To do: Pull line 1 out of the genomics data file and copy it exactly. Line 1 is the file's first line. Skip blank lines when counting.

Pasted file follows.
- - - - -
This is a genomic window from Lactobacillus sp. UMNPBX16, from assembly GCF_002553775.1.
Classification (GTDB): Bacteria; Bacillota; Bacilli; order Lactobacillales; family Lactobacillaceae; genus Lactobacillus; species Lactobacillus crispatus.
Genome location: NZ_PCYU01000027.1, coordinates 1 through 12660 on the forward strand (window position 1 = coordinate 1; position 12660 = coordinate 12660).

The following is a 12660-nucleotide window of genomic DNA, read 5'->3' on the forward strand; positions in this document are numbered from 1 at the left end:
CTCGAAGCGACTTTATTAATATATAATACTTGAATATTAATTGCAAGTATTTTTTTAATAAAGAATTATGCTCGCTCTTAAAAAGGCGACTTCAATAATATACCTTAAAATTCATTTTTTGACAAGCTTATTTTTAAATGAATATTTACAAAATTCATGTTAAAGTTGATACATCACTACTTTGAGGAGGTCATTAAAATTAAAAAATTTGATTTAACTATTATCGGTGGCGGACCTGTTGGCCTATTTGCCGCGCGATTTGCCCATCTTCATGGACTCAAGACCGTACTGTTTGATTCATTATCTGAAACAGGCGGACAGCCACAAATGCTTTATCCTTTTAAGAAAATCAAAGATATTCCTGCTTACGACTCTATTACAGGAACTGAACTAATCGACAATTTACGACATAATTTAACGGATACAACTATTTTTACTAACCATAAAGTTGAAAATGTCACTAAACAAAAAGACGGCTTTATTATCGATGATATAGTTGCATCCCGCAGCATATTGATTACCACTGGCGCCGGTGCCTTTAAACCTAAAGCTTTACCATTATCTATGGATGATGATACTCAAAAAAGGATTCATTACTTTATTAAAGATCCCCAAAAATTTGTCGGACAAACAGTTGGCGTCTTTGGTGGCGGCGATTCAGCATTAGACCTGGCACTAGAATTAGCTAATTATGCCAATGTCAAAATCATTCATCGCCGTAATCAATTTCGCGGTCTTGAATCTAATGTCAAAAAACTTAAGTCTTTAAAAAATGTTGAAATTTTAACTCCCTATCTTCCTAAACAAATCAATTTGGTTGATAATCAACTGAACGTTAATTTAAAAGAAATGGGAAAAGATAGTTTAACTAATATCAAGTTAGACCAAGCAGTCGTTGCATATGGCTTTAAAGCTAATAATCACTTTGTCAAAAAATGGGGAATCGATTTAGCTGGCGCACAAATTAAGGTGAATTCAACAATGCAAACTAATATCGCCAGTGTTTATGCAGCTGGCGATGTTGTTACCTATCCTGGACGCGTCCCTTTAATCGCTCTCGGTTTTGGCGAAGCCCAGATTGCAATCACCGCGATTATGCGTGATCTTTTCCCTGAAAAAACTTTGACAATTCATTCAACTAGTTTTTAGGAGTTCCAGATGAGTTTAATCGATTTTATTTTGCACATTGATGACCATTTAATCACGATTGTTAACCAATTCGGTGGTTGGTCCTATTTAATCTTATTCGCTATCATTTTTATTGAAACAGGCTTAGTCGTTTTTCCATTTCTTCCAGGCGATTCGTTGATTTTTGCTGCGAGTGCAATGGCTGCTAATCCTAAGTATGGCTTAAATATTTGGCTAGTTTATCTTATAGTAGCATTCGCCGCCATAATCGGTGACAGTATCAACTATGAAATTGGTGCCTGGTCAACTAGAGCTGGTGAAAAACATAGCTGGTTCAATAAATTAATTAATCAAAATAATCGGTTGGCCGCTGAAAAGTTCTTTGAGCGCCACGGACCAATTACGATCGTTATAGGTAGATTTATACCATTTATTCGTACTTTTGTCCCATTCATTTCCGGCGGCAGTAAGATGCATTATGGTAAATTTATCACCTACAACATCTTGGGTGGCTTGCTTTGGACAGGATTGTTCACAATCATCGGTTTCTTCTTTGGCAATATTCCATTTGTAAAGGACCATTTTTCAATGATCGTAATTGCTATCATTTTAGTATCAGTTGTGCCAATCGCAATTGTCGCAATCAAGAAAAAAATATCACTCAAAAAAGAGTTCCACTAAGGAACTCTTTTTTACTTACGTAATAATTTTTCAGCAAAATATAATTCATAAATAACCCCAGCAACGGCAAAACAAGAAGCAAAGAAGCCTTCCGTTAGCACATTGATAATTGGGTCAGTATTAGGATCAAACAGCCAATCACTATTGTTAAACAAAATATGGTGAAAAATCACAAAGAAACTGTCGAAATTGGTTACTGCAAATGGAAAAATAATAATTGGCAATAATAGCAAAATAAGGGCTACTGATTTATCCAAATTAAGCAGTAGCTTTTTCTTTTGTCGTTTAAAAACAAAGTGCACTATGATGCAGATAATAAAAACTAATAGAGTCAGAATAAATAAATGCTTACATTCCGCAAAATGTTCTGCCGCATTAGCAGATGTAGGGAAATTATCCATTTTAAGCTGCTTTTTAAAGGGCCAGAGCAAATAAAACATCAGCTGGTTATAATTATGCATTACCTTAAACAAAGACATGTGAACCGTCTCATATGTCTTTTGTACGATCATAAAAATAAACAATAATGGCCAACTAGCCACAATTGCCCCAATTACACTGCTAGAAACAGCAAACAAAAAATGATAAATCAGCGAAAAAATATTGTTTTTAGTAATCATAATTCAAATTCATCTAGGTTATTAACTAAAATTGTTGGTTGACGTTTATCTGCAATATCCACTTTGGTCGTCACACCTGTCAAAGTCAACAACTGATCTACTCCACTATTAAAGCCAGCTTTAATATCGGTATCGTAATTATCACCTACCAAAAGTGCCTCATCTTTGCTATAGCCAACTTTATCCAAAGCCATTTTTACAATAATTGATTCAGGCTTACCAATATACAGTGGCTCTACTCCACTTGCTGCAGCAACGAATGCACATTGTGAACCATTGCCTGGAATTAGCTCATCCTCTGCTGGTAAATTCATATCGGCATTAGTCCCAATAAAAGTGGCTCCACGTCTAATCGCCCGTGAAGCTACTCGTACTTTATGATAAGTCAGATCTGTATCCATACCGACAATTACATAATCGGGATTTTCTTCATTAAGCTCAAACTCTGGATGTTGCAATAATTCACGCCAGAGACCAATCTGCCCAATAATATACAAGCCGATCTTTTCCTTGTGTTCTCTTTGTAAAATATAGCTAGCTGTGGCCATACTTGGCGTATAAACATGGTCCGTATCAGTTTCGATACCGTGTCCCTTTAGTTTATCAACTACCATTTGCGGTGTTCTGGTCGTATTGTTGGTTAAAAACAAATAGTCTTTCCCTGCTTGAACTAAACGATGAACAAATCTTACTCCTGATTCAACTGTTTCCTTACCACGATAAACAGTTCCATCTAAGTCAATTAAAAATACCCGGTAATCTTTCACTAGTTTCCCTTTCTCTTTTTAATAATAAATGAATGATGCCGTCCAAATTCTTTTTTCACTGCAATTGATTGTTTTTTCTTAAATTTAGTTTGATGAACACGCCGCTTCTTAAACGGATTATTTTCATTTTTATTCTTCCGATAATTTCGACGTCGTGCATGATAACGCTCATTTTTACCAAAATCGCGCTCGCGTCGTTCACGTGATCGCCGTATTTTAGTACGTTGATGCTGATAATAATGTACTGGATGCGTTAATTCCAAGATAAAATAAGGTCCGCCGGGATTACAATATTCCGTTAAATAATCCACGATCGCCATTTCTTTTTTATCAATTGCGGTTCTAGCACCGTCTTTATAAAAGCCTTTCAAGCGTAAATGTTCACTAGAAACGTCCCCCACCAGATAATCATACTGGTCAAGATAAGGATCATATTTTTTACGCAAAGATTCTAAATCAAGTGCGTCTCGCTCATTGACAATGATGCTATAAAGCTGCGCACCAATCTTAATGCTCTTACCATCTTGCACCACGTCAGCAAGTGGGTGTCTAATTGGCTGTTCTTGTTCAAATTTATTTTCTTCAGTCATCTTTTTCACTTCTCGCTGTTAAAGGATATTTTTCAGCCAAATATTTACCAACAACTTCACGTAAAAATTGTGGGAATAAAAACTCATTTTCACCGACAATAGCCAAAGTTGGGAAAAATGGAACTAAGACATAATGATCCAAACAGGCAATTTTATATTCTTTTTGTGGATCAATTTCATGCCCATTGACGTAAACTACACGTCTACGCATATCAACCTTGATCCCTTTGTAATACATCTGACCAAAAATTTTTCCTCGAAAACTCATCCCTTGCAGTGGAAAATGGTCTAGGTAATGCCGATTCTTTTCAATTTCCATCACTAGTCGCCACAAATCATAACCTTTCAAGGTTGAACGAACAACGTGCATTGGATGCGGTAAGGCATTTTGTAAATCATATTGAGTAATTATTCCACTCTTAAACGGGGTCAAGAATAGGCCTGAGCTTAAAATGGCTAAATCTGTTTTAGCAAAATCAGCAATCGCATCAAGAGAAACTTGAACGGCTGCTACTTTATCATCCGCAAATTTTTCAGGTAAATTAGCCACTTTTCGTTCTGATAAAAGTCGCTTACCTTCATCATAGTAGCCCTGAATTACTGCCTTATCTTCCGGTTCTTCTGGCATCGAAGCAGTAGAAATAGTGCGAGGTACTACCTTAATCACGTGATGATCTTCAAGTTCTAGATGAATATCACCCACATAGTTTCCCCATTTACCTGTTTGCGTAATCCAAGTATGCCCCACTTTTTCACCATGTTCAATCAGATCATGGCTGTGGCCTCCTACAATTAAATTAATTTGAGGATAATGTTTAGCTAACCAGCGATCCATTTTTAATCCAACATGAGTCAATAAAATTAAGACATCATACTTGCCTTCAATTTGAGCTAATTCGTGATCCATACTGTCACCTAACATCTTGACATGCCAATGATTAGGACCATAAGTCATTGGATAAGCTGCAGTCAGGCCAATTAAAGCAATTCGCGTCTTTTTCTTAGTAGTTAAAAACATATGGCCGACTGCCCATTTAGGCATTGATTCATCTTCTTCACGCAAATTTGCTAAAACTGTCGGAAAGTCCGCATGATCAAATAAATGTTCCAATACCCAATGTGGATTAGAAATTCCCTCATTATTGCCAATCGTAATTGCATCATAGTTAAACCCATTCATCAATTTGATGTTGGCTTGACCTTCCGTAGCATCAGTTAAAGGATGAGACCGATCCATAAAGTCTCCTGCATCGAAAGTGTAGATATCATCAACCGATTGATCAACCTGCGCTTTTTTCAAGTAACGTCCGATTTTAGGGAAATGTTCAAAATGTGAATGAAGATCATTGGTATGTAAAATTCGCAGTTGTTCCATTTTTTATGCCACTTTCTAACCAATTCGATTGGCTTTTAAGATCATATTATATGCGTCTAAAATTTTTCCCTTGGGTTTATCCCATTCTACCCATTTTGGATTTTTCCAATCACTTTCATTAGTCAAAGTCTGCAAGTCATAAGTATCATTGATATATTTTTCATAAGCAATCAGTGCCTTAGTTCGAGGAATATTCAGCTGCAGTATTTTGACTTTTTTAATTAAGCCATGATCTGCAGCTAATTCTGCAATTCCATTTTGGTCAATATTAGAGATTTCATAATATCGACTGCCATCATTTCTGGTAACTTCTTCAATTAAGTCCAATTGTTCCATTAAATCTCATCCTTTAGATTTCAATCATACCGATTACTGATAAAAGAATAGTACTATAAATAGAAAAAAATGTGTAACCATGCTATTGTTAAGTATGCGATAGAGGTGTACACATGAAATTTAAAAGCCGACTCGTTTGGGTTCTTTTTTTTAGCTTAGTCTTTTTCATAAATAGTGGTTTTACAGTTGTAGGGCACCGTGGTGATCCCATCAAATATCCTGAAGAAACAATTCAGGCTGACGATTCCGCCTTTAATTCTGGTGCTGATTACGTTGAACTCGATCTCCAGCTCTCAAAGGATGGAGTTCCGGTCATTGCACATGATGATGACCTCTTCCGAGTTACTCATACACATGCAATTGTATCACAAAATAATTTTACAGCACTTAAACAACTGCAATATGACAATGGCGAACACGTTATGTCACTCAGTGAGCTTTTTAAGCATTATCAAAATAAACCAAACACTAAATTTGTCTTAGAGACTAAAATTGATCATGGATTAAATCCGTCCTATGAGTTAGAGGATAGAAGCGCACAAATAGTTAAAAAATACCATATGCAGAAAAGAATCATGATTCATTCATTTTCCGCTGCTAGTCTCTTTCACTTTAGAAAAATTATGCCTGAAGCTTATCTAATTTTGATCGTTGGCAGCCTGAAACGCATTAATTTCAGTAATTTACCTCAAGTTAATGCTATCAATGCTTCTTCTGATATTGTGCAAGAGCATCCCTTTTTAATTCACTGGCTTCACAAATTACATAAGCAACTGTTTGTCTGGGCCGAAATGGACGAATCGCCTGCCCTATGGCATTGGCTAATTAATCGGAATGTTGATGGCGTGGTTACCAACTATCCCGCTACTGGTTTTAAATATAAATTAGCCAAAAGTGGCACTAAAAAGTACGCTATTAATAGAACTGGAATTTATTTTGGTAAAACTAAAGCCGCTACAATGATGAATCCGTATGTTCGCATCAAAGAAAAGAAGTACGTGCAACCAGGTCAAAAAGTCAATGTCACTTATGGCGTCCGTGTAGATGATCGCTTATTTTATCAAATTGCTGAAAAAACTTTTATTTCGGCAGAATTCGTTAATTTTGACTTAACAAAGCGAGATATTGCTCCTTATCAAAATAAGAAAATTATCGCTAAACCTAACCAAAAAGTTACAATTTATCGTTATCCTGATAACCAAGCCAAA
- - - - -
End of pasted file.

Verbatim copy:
This is a genomic window from Lactobacillus sp. UMNPBX16, from assembly GCF_002553775.1.